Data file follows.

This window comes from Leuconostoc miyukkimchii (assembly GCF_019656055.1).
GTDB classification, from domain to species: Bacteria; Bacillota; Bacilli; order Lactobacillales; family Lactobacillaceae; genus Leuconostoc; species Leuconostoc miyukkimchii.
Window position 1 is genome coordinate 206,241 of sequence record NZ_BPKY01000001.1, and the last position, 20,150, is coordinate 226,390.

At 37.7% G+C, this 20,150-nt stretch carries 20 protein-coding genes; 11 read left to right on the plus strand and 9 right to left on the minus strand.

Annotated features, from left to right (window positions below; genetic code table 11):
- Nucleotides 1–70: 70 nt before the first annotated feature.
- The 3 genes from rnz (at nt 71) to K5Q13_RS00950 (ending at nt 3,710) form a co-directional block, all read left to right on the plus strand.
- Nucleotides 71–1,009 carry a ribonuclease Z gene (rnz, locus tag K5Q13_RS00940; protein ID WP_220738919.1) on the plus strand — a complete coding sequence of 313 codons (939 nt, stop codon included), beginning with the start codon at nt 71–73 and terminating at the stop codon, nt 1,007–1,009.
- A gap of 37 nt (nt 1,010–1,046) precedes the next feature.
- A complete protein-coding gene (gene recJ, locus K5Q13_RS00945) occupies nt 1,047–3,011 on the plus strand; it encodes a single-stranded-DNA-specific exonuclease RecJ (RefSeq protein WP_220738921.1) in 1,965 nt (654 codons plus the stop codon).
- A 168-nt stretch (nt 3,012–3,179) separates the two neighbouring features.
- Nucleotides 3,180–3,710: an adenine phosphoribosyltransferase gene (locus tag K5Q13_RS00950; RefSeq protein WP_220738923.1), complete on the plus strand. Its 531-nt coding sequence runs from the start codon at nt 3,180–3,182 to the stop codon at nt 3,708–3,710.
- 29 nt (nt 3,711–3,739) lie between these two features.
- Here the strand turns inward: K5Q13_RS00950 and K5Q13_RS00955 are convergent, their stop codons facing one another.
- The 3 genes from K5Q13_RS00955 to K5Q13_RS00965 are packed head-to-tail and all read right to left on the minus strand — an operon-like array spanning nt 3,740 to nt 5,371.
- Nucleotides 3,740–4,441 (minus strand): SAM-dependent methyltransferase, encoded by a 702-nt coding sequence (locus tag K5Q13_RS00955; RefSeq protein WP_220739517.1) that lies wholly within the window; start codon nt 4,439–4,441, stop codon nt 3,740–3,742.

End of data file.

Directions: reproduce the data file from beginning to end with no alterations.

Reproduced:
This window comes from Leuconostoc miyukkimchii (assembly GCF_019656055.1).
GTDB classification, from domain to species: Bacteria; Bacillota; Bacilli; order Lactobacillales; family Lactobacillaceae; genus Leuconostoc; species Leuconostoc miyukkimchii.
Window position 1 is genome coordinate 206,241 of sequence record NZ_BPKY01000001.1, and the last position, 20,150, is coordinate 226,390.

At 37.7% G+C, this 20,150-nt stretch carries 20 protein-coding genes; 11 read left to right on the plus strand and 9 right to left on the minus strand.

Annotated features, from left to right (window positions below; genetic code table 11):
- Nucleotides 1–70: 70 nt before the first annotated feature.
- The 3 genes from rnz (at nt 71) to K5Q13_RS00950 (ending at nt 3,710) form a co-directional block, all read left to right on the plus strand.
- Nucleotides 71–1,009 carry a ribonuclease Z gene (rnz, locus tag K5Q13_RS00940; protein ID WP_220738919.1) on the plus strand — a complete coding sequence of 313 codons (939 nt, stop codon included), beginning with the start codon at nt 71–73 and terminating at the stop codon, nt 1,007–1,009.
- A gap of 37 nt (nt 1,010–1,046) precedes the next feature.
- A complete protein-coding gene (gene recJ, locus K5Q13_RS00945) occupies nt 1,047–3,011 on the plus strand; it encodes a single-stranded-DNA-specific exonuclease RecJ (RefSeq protein WP_220738921.1) in 1,965 nt (654 codons plus the stop codon).
- A 168-nt stretch (nt 3,012–3,179) separates the two neighbouring features.
- Nucleotides 3,180–3,710: an adenine phosphoribosyltransferase gene (locus tag K5Q13_RS00950; RefSeq protein WP_220738923.1), complete on the plus strand. Its 531-nt coding sequence runs from the start codon at nt 3,180–3,182 to the stop codon at nt 3,708–3,710.
- 29 nt (nt 3,711–3,739) lie between these two features.
- Here the strand turns inward: K5Q13_RS00950 and K5Q13_RS00955 are convergent, their stop codons facing one another.
- The 3 genes from K5Q13_RS00955 to K5Q13_RS00965 are packed head-to-tail and all read right to left on the minus strand — an operon-like array spanning nt 3,740 to nt 5,371.
- Nucleotides 3,740–4,441 (minus strand): SAM-dependent methyltransferase, encoded by a 702-nt coding sequence (locus tag K5Q13_RS00955; RefSeq protein WP_220739517.1) that lies wholly within the window; start codon nt 4,439–4,441, stop codon nt 3,740–3,742.